Lost in the Movies: Twin Peaks: Zen, or the Skill to Catch a Killer

Twin Peaks: Zen, or the Skill to Catch a Killer

("Twin Peaks" reviews start here)

directed by David Lynch
written by Mark Frost & David Lynch

"Through the darkness of future past,
The magician longs to see.
One chants out between two worlds:
Fire, walk with me."

When David Lynch directs an episode of "Twin Peaks," idiosyncrasy rules. The show is certainly quirky to begin with, but that quirkiness occasionally takes on a familiar tone, as if we could understand and even be wryly amused by the town's eccentricities. With Lynch at the helm, that comprehension drops away. On the first official episode of "Twin Peaks," series editor Duwayne Dunham delivered a crisp, efficient, polished 45 minutes of television, which veered deftly from tone to tone, balancing the comedic with the ironically maudlin and the genuinely tragic. It also contained one masterful moment of shock which exposed an irrational, dreamlike realm beneath the show's mystery. Lynch's episodes tend to revisit that realm and stretch that moment out until it encompasses most of what we see onscreen.

This was only the second episode of "Twin Peaks" I'd ever seen, and from the first shot I thought it was a far more fascinating and absorbing piece of work than the previous episode. We open with a high-angle, wide-lensed view of a family at their dinnertable, chewing in silence. A fire crackles in the background but otherwise the only audio is the commonplace sounds of silverware clanking on plates. Well, except for that fellow crouching on his chair, wearing a full Indian headdress, and issuing a series of grunts. No explanation, no dialogue, no action, just this bizarre tableau, over which the credits unfold for a couple minutes, concluding with the title "directed by David Lynch." Even before the appearance of that signifier, we know we're in the hands of a truly imaginative filmmaker: he has the ability to surprise you with every frame. On first viewing (having missed the pilot) I didn't even know that the Indian was the wealthy Horne family's black sheep, 27-year-old Johnny who has "emotional issues." Knowing this doesn't make the staging any less brilliant or the scenario much less strange.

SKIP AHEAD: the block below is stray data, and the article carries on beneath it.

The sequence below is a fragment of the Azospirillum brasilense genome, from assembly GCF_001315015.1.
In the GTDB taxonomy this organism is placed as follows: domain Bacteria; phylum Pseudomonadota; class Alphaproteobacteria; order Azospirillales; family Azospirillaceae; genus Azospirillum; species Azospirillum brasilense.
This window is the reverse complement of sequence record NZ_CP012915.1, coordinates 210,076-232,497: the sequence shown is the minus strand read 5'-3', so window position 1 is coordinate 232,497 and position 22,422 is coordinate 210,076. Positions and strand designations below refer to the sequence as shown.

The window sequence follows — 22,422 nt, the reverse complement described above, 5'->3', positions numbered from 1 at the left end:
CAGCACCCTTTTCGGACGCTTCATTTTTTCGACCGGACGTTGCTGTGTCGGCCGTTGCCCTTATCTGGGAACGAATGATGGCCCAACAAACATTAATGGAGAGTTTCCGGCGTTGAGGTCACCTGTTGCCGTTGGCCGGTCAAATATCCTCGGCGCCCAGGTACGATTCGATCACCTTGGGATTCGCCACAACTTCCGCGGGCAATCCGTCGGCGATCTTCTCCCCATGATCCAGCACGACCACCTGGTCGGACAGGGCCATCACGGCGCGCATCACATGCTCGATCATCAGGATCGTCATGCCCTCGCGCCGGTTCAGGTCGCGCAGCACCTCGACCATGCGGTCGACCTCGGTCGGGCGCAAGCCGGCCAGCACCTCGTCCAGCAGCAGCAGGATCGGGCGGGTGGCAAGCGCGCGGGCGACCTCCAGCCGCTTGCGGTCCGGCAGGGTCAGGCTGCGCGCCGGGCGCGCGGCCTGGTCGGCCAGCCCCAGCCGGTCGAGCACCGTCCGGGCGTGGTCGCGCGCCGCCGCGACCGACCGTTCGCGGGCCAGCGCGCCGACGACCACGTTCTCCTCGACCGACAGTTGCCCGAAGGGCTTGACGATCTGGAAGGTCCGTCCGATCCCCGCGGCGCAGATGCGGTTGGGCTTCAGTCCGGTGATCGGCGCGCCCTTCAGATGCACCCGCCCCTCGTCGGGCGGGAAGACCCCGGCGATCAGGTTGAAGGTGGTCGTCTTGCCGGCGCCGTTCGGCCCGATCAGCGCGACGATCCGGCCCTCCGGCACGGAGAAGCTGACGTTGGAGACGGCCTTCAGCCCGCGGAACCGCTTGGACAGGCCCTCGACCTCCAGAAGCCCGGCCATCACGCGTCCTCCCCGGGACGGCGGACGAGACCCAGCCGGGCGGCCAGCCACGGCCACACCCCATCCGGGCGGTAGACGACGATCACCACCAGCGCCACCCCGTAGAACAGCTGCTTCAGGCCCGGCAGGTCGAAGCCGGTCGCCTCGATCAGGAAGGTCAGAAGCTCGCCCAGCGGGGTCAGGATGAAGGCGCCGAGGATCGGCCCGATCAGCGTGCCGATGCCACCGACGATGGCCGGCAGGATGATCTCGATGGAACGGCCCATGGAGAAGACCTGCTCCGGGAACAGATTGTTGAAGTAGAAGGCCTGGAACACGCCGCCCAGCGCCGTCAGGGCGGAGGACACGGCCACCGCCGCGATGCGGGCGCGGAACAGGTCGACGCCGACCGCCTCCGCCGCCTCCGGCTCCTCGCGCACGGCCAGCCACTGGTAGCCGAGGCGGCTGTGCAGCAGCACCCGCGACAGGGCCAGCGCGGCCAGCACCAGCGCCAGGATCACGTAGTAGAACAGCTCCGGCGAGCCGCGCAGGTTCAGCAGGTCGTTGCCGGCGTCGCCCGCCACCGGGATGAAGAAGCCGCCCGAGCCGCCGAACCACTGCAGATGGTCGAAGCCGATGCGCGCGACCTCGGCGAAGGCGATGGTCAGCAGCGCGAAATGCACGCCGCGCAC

Then Benjamin Horne's brother Jerry bursts in, baguette in hand, raving about how good the bread in Paris is. He leans in to kiss Ben's wife, who turns sharply towards her husband and screams, "Benjamin!" Jerry and Ben bite into their baguettes, talk with their mouths full and the willful perversity of the episode only escalates from there. Ben tells his brother that Leland Palmer's daughter has been murdered and an important business deal fell through (Jerry reacts with astonished disappointment to the latter news, and belatedly registers the former, struggling to feel some sort of emotion before muttering in lackluster fashion, "I'm depressed.") To cheer up his sibling, Ben takes him to One-Eyed Jacks, a backwoods bordello which features a red room stocked with creatively attired prostitutes. It's all completely unpredictable and thus exciting - but the episode will end with another red room that makes One Eyed Jacks look as safe and comprehensible as Mr. Rogers' living room.

What's immediately apparent from this episode is that Lynch has unerring instincts for delivering memorable scenes, even within the limited confines of television. His shot selection never feels wasted, and often holds the thrill that comes with making just the right choice. This precision has its peers in Hitchcock and Polanski. It's always bothered me when Lynch's detractors call him a bad director. Say what you will about his penchant for surrealism, his comfort with obscurity and perversity, but the man is a born filmmaker. His sense for visual composition and shot selection is remarkably tasteful (though there a few too many exaggerated angles in this episode - particularly the high angle in the sheriff's station when Truman confronts FBI Agent Albert Rosenfield). His staging, sense of timing, and juxtaposition of effects is never bland - and for someone who takes so many chances, he rarely misfires.